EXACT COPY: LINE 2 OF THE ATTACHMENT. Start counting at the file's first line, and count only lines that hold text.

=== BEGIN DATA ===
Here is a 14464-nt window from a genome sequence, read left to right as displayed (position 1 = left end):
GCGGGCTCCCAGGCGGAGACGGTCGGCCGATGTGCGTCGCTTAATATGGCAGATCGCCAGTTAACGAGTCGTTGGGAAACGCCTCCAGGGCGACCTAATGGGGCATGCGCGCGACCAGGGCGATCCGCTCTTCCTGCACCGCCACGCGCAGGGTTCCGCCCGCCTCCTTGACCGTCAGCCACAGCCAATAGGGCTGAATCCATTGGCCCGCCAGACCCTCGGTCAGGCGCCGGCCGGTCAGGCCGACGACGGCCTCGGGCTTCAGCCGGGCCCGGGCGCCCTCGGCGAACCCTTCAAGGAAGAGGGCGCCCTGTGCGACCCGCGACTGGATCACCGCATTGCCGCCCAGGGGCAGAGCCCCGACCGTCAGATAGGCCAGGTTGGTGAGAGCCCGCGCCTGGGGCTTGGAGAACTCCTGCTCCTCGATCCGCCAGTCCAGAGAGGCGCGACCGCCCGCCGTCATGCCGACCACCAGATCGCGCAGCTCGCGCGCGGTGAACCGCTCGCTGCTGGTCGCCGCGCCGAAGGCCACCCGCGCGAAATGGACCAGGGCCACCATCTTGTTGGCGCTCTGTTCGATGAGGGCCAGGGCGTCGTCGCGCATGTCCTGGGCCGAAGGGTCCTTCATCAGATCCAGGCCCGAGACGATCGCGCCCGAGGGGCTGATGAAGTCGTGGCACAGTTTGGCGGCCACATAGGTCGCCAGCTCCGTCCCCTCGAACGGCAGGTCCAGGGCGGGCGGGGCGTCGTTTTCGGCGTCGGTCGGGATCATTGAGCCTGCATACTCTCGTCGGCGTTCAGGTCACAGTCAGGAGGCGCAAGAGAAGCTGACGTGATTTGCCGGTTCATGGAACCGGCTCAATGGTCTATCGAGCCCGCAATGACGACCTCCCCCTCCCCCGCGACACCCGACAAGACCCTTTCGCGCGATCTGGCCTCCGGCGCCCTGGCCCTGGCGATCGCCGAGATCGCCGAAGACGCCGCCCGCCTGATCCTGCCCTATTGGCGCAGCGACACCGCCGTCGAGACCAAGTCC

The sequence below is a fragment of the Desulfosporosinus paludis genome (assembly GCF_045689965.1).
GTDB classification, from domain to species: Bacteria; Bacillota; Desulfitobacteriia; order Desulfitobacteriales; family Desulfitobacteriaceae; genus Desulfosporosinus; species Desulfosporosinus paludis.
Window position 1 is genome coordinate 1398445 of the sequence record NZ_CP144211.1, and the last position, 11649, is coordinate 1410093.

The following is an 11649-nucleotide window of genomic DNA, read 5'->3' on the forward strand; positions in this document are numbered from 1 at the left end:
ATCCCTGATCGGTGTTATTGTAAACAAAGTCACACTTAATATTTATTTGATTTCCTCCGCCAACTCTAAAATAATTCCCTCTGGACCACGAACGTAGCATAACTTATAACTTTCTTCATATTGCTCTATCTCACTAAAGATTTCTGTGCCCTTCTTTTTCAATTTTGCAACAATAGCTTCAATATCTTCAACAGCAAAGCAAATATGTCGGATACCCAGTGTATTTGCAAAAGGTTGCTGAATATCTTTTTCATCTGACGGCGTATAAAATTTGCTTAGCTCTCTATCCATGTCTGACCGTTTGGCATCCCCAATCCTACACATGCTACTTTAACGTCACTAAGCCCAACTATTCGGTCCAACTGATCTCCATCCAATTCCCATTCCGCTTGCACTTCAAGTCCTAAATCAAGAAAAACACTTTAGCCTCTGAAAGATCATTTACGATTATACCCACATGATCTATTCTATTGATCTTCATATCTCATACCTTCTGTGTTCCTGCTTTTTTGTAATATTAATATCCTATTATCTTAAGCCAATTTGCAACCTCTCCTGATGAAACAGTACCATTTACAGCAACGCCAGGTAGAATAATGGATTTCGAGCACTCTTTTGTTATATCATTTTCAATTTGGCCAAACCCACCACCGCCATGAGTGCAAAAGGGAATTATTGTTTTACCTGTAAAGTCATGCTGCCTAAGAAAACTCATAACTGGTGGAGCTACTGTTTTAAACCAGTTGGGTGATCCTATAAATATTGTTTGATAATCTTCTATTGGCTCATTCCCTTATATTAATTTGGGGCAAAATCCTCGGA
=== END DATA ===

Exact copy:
GCGGGCTCCCAGGCGGAGACGGTCGGCCGATGTGCGTCGCTTAATATGGCAGATCGCCAGTTAACGAGTCGTTGGGAAACGCCTCCAGGGCGACCTAATGGGGCATGCGCGCGACCAGGGCGATCCGCTCTTCCTGCACCGCCACGCGCAGGGTTCCGCCCGCCTCCTTGACCGTCAGCCACAGCCAATAGGGCTGAATCCATTGGCCCGCCAGACCCTCGGTCAGGCGCCGGCCGGTCAGGCCGACGACGGCCTCGGGCTTCAGCCGGGCCCGGGCGCCCTCGGCGAACCCTTCAAGGAAGAGGGCGCCCTGTGCGACCCGCGACTGGATCACCGCATTGCCGCCCAGGGGCAGAGCCCCGACCGTCAGATAGGCCAGGTTGGTGAGAGCCCGCGCCTGGGGCTTGGAGAACTCCTGCTCCTCGATCCGCCAGTCCAGAGAGGCGCGACCGCCCGCCGTCATGCCGACCACCAGATCGCGCAGCTCGCGCGCGGTGAACCGCTCGCTGCTGGTCGCCGCGCCGAAGGCCACCCGCGCGAAATGGACCAGGGCCACCATCTTGTTGGCGCTCTGTTCGATGAGGGCCAGGGCGTCGTCGCGCATGTCCTGGGCCGAAGGGTCCTTCATCAGATCCAGGCCCGAGACGATCGCGCCCGAGGGGCTGATGAAGTCGTGGCACAGTTTGGCGGCCACATAGGTCGCCAGCTCCGTCCCCTCGAACGGCAGGTCCAGGGCGGGCGGGGCGTCGTTTTCGGCGTCGGTCGGGATCATTGAGCCTGCATACTCTCGTCGGCGTTCAGGTCACAGTCAGGAGGCGCAAGAGAAGCTGACGTGATTTGCCGGTTCATGGAACCGGCTCAATGGTCTATCGAGCCCGCAATGACGACCTCCCCCTCCCCCGCGACACCCGACAAGACCCTTTCGCGCGATCTGGCCTCCGGCGCCCTGGCCCTGGCGATCGCCGAGATCGCCGAAGACGCCGCCCGCCTGATCCTGCCCTATTGGCGCAGCGACACCGCCGTCGAGACCAAGTCC